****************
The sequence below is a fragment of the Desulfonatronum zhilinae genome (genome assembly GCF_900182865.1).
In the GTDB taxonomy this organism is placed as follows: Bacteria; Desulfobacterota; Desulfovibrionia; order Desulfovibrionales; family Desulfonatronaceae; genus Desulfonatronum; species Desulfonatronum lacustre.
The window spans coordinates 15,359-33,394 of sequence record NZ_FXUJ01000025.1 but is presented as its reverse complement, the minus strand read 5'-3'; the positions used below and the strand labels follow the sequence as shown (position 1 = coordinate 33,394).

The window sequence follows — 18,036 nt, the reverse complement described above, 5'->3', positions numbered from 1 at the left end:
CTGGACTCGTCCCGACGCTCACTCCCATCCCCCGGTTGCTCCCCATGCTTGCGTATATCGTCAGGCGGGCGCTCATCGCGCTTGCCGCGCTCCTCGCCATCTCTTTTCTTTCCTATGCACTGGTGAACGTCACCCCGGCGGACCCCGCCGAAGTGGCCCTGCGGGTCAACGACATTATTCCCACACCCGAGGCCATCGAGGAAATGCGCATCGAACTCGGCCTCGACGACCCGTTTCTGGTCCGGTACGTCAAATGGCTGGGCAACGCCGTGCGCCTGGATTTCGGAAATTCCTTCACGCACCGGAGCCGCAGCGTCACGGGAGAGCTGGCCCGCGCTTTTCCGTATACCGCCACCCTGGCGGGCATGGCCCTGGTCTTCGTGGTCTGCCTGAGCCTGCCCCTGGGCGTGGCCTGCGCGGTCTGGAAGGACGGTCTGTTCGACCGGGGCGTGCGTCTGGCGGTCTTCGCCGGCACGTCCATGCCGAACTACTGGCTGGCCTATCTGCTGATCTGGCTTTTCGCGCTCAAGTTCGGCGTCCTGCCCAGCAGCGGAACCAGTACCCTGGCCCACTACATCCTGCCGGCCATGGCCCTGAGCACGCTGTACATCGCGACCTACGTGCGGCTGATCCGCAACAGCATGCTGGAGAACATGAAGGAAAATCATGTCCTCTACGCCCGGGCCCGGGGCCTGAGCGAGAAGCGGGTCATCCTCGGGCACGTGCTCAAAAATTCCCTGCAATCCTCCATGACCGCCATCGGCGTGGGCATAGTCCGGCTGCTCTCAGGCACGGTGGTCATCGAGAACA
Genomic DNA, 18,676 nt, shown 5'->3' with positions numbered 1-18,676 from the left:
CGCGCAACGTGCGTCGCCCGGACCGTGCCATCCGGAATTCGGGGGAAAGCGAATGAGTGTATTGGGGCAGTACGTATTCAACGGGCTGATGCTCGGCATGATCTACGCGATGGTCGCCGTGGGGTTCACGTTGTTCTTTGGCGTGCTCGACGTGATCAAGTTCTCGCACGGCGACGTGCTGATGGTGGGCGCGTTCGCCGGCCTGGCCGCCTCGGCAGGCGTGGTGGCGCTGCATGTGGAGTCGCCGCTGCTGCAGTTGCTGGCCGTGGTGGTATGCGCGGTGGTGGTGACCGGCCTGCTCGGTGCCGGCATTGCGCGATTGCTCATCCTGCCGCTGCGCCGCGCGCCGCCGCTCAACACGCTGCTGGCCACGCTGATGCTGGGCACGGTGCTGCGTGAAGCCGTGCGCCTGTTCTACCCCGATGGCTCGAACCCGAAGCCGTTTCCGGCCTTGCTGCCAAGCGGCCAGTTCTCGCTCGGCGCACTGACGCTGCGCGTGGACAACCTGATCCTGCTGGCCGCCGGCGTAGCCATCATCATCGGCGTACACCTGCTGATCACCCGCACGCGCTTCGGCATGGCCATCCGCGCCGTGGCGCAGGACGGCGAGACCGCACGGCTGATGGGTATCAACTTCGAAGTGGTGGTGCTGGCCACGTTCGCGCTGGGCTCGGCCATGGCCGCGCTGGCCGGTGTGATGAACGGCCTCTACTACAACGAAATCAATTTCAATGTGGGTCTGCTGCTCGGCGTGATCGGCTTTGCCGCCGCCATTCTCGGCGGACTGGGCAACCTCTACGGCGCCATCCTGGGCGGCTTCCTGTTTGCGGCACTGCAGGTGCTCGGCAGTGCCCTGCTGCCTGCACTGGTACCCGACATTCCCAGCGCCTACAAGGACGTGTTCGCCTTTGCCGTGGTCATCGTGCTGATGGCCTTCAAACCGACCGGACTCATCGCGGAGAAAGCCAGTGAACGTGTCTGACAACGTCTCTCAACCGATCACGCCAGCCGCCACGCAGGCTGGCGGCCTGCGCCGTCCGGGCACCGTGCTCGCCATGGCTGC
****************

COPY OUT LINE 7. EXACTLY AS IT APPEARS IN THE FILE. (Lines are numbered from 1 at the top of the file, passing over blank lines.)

CGCGCAACGTGCGTCGCCCGGACCGTGCCATCCGGAATTCGGGGGAAAGCGAATGAGTGTATTGGGGCAGTACGTATTCAACGGGCTGATGCTCGGCATGATCTACGCGATGGTCGCCGTGGGGTTCACGTTGTTCTTTGGCGTGCTCGACGTGATCAAGTTCTCGCACGGCGACGTGCTGATGGTGGGCGCGTTCGCCGGCCTGGCCGCCTCGGCAGGCGTGGTGGCGCTGCATGTGGAGTCGCCGCTGCTGCAGTTGCTGGCCGTGGTGGTATGCGCGGTGGTGGTGACCGGCCTGCTCGGTGCCGGCATTGCGCGATTGCTCATCCTGCCGCTGCGCCGCGCGCCGCCGCTCAACACGCTGCTGGCCACGCTGATGCTGGGCACGGTGCTGCGTGAAGCCGTGCGCCTGTTCTACCCCGATGGCTCGAACCCGAAGCCGTTTCCGGCCTTGCTGCCAAGCGGCCAGTTCTCGCTCGGCGCACTGACGCTGCGCGTGGACAACCTGATCCTGCTGGCCGCCGGCGTAGCCATCATCATCGGCGTACACCTGCTGATCACCCGCACGCGCTTCGGCATGGCCATCCGCGCCGTGGCGCAGGACGGCGAGACCGCACGGCTGATGGGTATCAACTTCGAAGTGGTGGTGCTGGCCACGTTCGCGCTGGGCTCGGCCATGGCCGCGCTGGCCGGTGTGATGAACGGCCTCTACTACAACGAAATCAATTTCAATGTGGGTCTGCTGCTCGGCGTGATCGGCTTTGCCGCCGCCATTCTCGGCGGACTGGGCAACCTCTACGGCGCCATCCTGGGCGGCTTCCTGTTTGCGGCACTGCAGGTGCTCGGCAGTGCCCTGCTGCCTGCACTGGTACCCGACATTCCCAGCGCCTACAAGGACGTGTTCGCCTTTGCCGTGGTCATCGTGCTGATGGCCTTCAAACCGACCGGACTCATCGCGGAGAAAGCCAGTGAACGTGTCTGACAACGTCTCTCAACCGATCACGCCAGCCGCCACGCAGGCTGGCGGCCTGCGCCGTCCGGGCACCGTGCTCGCCATGGCTGC